Hong Kong green activist given court go-ahead to challenge dumping of waste at Lantau wetland site
But High Court judge rules out order to halt the dumping pending court proceedings
On a cold , damp day in a tucked away corner of south Lantau, buffalo stroll casually onto an expansive grassy wetland for a morning graze.
It makes for a tranquil, pastoral sight, apart from the metre-high mounds of rubble and construction waste piled up on several plots of land there. The eyesore at Pui O has irked local residents and villagers for years. Many also fear the buffalo could disappear as the greenery vanishes.
It therefore came as a pleasant surprise for them yesterday when the High Court gave the go-ahead for a judicial challenge against the environmental authorities for allowing such dumping on the wetlands, which are on land zoned for coastal protection but with an awkward patchwork of private, corporate and government ownership.
Mui Wo resident Christian Masset, a former chairman of green group Clear the Air, has been given permission to challenge the director of environmental protection’s decisions to allow construction waste to be dumped at four sites near the wetlands between 2014 and this year.
The sites are on the fringe of the wetlands between Ham Tim San Tsuen and Pui O beach, according to the court writ.
A visit to the site on Wednesday revealed that the marsh was still pockmarked with rubble. A mysterious rust-covered, half-built structure lay abandoned in one corner. One conservationist said these were “destroy first, build later” tactics.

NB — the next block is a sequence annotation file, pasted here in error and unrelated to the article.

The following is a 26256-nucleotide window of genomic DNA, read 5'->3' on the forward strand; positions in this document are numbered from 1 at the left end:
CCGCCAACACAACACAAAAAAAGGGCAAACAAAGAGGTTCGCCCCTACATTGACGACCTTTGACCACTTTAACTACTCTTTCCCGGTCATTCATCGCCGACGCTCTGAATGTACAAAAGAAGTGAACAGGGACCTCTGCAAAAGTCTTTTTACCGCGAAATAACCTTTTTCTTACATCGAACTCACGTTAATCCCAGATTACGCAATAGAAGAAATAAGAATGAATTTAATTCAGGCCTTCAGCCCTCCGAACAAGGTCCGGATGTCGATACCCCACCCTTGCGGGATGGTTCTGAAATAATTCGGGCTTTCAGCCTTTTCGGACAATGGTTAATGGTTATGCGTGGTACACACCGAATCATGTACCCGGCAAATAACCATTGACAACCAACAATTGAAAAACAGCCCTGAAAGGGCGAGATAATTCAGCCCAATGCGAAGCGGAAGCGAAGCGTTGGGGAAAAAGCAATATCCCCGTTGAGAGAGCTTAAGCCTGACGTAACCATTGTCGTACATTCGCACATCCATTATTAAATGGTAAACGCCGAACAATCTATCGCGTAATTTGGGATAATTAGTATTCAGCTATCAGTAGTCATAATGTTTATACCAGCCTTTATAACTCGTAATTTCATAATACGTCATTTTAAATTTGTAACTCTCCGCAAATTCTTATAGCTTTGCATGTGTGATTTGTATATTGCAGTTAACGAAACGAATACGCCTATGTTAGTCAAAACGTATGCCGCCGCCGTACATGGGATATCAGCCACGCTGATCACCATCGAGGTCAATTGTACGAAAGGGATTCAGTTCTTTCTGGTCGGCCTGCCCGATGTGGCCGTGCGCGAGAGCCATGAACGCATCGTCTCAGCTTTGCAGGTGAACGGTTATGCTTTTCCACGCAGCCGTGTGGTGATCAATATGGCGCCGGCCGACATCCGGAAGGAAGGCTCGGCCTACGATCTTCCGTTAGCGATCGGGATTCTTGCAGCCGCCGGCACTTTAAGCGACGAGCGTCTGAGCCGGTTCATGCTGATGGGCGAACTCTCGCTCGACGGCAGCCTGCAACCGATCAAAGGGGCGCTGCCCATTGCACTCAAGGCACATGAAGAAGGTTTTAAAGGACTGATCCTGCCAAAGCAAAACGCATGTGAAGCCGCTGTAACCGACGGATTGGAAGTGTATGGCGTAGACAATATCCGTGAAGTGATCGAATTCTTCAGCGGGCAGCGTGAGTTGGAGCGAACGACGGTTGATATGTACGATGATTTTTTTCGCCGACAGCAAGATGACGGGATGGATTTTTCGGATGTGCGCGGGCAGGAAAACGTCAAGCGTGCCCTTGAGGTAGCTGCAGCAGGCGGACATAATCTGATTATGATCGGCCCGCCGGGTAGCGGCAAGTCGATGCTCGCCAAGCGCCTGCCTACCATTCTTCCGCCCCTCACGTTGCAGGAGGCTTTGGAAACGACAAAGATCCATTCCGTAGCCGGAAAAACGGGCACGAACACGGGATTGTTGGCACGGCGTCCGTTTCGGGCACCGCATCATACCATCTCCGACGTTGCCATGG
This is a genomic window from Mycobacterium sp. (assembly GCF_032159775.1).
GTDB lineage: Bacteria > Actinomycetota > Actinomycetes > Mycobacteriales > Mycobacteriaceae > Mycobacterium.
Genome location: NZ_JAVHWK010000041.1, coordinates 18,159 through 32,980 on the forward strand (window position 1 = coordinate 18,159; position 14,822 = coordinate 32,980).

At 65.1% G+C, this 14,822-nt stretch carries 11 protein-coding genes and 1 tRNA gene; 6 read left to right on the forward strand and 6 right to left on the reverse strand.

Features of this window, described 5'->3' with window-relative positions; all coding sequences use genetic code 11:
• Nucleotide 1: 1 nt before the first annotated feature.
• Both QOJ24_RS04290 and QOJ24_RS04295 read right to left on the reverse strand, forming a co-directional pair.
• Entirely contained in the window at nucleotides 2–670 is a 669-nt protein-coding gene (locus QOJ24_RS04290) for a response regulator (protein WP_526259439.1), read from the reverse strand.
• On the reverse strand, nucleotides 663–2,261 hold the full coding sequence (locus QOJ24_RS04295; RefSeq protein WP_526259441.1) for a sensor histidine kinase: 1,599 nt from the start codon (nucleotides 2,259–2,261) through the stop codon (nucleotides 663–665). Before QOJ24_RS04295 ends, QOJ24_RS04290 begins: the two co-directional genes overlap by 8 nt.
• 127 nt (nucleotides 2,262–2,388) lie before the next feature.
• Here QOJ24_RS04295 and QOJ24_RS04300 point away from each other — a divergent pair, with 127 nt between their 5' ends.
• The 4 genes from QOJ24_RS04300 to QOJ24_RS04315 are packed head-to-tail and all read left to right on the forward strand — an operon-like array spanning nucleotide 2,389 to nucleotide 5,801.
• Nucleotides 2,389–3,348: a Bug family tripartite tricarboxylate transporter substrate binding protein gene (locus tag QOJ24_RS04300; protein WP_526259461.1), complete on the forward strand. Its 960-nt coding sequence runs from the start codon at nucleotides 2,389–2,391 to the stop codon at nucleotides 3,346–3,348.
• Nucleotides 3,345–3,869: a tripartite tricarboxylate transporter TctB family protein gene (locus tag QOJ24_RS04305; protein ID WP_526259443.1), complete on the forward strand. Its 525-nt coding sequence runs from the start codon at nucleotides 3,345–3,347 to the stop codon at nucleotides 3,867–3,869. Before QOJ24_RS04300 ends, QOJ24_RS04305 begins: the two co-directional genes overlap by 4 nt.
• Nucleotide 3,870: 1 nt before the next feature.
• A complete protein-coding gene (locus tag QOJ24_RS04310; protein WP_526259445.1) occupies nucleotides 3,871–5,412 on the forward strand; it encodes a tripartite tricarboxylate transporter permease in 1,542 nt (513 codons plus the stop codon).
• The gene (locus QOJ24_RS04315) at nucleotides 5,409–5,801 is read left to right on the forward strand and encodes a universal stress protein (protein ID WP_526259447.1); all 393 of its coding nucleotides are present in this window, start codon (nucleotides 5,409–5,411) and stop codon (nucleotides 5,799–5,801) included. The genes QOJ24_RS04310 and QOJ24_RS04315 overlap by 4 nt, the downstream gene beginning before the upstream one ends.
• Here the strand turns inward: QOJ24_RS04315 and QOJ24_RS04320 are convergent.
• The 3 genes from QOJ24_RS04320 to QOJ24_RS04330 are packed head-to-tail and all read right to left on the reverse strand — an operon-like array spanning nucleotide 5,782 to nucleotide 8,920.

“Landowners know officials can’t do much as the land is private and the likelihood of zoning getting changed is higher when the land is degraded,” said Save Lantau Alliance convenor Eric Kwok Ping. “When the opportunity for development comes, they say, ‘what wetland?’”
The Environmental Protection Department declined to comment on the case as the judicial process was under way, but stressed it did not accept any “destroy first, build later” behaviour.
The hearing yesterday centred on what Mr Justice Thomas Au Hing-cheung called a “vacuum”.
Barrister Jonathan Chang, for the director, argued that the environmental protection chief, once he was approached by a property owner, would acknowledge the request and give permission, but environmental considerations would not be taken into account in making a decision.
Chang also argued that the Waste Disposal Ordinance suggested the need for a licensing system, but the relevant provision had not yet been put in effect.
The court refused to grant interim relief to Masset, who sought a halt to dumping until the judicial review was completed.
Au said Masset, represented by barrister Robin McLeish, was unable to demonstrate the environmental risks involved and the sense of urgency in the case.
The review is expected to start after both sides file related documents to the court.